Tania Busch Isaksen co-authored a report on the potential effects of climate change on the Puget Sound region and to human health.Photo:
A new report by the University of Washington projects dramatic changes in the Puget Sound region due to climate change; an entire chapter is devoted to the potential effect on human health.
The region faces rising seas, heavier downpours, more frequent floods and landslides, less snow, and hotter, drier summer streams, according to the report, “State of Knowledge, Climate Change in Puget Sound.” That could lead to more direct and indirect impacts on human health, according to co-author Tania Busch Isaksen, a lecturer in the department.
“Climate change affects us even here in the relatively temperate climate of Puget Sound,” said Busch Isaksen. “It directly increases the risk of negative health effects through changes in the frequency, duration and severity of extreme weather events, but it also indirectly affects us through changes to our natural systems important to health, such as our water supplies, wildfire risk, and the ways in which diseases are spread.”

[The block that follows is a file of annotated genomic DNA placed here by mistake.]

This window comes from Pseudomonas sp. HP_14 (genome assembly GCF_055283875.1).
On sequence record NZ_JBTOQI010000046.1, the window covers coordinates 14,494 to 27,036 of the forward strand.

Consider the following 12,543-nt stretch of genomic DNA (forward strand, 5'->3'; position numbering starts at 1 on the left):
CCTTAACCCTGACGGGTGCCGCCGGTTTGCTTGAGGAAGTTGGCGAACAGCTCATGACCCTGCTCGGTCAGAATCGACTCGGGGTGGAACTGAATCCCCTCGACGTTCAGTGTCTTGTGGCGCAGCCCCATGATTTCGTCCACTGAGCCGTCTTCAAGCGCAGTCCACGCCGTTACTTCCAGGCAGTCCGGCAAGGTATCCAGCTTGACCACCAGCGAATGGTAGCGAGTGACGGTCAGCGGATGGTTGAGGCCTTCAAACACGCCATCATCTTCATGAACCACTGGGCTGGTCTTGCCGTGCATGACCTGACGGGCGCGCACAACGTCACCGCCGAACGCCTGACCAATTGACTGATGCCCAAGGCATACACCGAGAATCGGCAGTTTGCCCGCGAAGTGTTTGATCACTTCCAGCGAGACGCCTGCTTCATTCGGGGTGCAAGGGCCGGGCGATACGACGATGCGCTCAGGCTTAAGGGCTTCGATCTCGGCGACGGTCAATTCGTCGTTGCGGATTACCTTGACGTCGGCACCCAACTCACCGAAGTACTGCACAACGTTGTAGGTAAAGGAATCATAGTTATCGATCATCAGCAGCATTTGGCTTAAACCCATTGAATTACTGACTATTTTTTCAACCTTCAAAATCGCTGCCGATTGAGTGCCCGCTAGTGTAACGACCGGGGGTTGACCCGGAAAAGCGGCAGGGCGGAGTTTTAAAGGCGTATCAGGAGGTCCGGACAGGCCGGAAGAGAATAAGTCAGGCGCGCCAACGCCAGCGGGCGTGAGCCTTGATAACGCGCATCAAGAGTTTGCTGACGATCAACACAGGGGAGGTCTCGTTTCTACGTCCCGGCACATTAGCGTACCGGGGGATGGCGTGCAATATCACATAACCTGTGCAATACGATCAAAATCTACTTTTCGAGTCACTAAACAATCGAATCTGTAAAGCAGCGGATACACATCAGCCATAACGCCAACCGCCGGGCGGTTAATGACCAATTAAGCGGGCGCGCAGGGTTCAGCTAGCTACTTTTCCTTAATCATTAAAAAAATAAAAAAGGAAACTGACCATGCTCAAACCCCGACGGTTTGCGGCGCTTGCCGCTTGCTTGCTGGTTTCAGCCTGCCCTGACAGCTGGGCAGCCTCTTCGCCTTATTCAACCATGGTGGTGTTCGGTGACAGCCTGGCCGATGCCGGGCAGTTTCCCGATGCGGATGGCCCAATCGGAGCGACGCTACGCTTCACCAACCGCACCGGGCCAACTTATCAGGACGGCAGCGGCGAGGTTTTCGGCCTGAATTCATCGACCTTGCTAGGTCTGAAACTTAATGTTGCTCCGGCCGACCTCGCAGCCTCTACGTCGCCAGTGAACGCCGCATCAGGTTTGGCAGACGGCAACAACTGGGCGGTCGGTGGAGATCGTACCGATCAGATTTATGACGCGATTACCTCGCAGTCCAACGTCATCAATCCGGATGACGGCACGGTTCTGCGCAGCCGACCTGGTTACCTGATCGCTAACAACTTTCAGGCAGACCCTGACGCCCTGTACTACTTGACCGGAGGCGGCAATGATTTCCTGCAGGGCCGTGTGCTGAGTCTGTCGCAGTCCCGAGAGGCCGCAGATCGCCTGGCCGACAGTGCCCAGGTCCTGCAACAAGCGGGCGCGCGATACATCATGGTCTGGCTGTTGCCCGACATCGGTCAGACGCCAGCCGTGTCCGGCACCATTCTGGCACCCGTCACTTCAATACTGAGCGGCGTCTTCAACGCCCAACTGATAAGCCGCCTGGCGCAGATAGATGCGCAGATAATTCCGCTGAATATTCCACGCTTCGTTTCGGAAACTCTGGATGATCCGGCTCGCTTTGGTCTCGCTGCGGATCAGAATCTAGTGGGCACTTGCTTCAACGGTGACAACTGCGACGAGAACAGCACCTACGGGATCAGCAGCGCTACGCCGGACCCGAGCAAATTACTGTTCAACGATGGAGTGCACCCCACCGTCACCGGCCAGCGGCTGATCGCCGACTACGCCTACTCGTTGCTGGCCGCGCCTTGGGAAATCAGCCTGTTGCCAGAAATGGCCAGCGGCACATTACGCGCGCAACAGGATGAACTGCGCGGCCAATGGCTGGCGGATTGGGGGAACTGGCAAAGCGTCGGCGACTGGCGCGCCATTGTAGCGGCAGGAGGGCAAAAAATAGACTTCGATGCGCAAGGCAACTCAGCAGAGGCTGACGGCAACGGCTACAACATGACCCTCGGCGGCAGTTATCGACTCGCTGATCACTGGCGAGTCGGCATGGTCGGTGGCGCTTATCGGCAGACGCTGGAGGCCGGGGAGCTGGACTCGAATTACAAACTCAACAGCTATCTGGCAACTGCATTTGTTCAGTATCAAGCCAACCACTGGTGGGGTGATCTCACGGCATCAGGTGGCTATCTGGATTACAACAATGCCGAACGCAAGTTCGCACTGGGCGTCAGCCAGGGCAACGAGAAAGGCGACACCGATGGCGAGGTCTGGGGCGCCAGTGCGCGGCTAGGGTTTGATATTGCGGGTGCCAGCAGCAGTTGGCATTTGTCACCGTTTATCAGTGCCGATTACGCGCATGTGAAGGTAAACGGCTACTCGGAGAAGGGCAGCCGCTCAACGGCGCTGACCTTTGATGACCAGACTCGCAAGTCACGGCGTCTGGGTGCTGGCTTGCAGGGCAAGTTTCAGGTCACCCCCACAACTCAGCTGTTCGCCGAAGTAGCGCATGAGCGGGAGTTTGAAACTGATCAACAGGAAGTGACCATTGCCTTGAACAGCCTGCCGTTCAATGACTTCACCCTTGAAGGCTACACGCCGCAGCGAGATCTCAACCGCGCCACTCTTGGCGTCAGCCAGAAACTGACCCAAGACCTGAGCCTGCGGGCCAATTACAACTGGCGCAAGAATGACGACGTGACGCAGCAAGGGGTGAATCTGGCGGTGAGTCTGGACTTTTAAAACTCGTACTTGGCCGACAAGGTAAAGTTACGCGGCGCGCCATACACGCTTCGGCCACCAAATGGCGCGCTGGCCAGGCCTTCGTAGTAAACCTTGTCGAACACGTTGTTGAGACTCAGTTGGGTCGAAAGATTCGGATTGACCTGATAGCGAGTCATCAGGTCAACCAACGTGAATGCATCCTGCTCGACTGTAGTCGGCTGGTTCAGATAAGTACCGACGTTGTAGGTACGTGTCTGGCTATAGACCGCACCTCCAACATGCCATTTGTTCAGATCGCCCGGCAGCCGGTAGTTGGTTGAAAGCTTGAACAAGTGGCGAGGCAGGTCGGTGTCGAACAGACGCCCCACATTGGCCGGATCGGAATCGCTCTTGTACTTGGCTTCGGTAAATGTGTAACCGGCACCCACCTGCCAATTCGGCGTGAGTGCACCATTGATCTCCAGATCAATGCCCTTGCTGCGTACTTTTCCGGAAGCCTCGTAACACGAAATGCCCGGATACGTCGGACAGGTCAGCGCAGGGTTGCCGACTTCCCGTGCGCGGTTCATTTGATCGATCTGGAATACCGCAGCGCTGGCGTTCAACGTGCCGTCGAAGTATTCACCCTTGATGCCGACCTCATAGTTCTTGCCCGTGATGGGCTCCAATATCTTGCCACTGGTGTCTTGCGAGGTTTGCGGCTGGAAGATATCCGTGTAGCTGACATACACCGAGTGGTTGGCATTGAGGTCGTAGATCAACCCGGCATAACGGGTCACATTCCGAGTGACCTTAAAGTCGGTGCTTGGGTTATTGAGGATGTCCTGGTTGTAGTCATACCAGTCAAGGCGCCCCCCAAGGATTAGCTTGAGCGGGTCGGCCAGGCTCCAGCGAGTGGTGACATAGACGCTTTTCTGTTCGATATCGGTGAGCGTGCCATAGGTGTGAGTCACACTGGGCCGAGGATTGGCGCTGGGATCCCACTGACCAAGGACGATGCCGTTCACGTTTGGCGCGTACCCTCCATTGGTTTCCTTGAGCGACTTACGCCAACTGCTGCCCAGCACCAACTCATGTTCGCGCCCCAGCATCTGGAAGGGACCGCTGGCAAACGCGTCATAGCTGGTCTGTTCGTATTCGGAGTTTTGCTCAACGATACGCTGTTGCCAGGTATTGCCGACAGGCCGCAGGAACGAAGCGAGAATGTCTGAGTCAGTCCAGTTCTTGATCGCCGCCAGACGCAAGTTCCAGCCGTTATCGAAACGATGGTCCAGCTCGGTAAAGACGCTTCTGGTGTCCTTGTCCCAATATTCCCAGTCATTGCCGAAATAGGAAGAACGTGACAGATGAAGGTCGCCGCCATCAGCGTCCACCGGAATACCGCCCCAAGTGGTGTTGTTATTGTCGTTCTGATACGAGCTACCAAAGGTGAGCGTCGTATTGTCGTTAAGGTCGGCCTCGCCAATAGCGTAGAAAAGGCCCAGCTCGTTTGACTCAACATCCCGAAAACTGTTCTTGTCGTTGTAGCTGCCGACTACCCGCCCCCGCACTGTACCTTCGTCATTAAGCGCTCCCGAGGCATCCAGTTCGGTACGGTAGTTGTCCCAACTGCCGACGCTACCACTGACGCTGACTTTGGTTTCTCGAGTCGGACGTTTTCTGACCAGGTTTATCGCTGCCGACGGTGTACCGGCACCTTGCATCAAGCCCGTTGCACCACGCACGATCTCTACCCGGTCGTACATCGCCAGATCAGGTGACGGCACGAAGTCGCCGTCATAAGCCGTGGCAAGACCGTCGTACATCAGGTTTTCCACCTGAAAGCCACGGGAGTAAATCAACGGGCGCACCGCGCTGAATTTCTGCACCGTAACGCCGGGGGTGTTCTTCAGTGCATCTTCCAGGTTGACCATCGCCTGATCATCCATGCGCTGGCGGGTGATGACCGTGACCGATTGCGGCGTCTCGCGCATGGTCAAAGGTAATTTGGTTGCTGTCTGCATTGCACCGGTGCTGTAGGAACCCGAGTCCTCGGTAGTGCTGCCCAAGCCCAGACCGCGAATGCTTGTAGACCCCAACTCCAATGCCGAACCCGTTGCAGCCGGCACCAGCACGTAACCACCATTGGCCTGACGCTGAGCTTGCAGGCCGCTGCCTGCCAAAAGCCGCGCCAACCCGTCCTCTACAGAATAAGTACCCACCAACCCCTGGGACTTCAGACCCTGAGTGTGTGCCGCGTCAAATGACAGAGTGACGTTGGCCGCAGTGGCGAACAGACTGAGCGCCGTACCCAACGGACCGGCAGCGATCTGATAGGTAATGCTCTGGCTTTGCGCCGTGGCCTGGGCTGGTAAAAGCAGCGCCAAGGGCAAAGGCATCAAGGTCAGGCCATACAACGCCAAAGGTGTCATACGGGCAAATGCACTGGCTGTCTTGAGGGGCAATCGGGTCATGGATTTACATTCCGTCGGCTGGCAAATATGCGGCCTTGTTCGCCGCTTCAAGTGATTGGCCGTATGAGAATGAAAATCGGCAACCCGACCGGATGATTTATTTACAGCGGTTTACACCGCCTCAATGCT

Populations at greatest risks, she said, are often the aging and elderly, children, those with existing chronic health conditions, individuals with greater exposure to the outdoors, and those with limited access to health resources.
The report is the first major update on climate change impact on the region since 2005 and synthesizes research from published papers, agency studies, and regional adaptation efforts.
Busch Isaksen and colleagues say that climate change is expected to exacerbate public health challenges and in some cases lead to new risks and diseases. The authors note:
- Health is harmed directly by more intense and frequent extreme heat, leading to increased hospitalizations and mortality.
- Increased fire risk could affect human health through smoke exposure and increased occupational hazards for firefighters.
- Rains could become more intense, leading to more flooding and associated health risks.
- Lower water levels during drier summer seasons could lead to higher concentrations of chemicals or bacteria in drinking water sources.
- Changes to our natural systems may alter patterns of infectious disease.
- Negative mental health effects may increase as climate change impacts intensify.
The report cites Busch Isaksen’s previous research, which found a strong link between heat stress and health outcomes in the Seattle area. The report also looks at how communities are beginning to respond.
The report was published by the Climate Impacts Group in the University’s College of Environment.